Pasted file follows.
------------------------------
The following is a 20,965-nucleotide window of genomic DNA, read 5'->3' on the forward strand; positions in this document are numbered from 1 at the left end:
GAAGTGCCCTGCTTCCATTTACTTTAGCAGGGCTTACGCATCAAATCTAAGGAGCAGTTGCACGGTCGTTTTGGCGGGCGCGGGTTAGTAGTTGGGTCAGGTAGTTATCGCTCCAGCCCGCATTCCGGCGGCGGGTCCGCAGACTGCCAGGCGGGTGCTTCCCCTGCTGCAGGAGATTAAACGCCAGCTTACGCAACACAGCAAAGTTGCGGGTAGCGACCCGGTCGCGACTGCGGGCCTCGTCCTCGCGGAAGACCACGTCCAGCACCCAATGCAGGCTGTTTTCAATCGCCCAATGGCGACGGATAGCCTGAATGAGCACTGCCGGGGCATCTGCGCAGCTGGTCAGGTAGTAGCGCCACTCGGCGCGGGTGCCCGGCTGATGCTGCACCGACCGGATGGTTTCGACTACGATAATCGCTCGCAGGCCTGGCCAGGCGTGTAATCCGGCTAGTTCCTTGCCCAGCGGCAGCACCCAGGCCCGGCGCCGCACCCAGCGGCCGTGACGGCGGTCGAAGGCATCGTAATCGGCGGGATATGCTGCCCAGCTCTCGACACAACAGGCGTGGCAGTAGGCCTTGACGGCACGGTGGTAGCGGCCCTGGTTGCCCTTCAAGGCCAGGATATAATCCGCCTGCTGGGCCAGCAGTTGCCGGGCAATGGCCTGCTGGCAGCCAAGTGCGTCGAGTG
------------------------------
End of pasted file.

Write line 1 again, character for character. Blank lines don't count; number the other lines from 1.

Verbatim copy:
The following is a 20,965-nucleotide window of genomic DNA, read 5'->3' on the forward strand; positions in this document are numbered from 1 at the left end: